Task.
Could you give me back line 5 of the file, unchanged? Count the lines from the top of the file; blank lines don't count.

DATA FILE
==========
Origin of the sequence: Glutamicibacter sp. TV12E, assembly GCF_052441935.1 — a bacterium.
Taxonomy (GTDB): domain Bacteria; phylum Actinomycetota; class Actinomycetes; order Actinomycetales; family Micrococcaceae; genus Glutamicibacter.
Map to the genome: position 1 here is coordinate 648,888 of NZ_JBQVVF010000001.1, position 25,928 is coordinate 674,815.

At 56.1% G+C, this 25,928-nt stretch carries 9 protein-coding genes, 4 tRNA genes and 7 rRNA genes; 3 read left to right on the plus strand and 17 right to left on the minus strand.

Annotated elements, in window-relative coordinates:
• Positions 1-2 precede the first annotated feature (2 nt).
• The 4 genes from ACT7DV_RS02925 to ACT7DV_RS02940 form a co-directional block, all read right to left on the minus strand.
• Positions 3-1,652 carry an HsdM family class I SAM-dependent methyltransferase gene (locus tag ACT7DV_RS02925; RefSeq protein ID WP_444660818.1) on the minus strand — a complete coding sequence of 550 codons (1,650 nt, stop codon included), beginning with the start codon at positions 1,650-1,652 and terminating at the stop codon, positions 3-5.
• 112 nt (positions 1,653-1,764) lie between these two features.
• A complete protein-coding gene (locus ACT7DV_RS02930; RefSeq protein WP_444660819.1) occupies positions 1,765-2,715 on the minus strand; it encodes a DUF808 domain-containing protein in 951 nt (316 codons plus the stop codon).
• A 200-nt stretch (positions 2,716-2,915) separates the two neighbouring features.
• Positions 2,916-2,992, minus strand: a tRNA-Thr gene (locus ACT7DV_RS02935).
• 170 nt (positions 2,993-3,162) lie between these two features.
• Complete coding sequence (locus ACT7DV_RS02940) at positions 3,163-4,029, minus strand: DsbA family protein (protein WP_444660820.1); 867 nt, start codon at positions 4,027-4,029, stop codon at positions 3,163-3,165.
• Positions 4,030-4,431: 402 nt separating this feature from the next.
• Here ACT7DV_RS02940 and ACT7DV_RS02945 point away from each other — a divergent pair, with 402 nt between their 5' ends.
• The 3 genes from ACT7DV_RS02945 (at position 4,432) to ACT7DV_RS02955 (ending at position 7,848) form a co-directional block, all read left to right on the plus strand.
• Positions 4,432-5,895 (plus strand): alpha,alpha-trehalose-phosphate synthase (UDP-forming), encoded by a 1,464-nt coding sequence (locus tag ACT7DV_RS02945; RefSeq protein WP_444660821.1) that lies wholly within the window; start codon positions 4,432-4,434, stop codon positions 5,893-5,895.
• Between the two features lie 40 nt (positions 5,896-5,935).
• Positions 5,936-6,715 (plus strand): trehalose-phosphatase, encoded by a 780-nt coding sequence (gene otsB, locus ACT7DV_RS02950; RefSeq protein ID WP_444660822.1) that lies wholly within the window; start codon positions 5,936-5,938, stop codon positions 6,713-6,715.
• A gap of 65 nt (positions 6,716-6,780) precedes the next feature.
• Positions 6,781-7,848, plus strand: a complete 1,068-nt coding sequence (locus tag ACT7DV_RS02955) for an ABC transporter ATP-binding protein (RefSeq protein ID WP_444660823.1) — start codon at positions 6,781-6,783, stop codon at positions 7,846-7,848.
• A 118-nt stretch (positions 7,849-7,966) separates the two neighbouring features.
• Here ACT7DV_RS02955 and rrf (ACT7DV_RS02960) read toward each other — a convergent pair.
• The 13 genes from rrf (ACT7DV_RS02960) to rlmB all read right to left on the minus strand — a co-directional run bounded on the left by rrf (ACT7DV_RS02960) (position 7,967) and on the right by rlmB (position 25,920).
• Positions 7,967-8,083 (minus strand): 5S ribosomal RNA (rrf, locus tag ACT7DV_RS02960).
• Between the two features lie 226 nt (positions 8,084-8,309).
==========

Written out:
Annotated elements, in window-relative coordinates: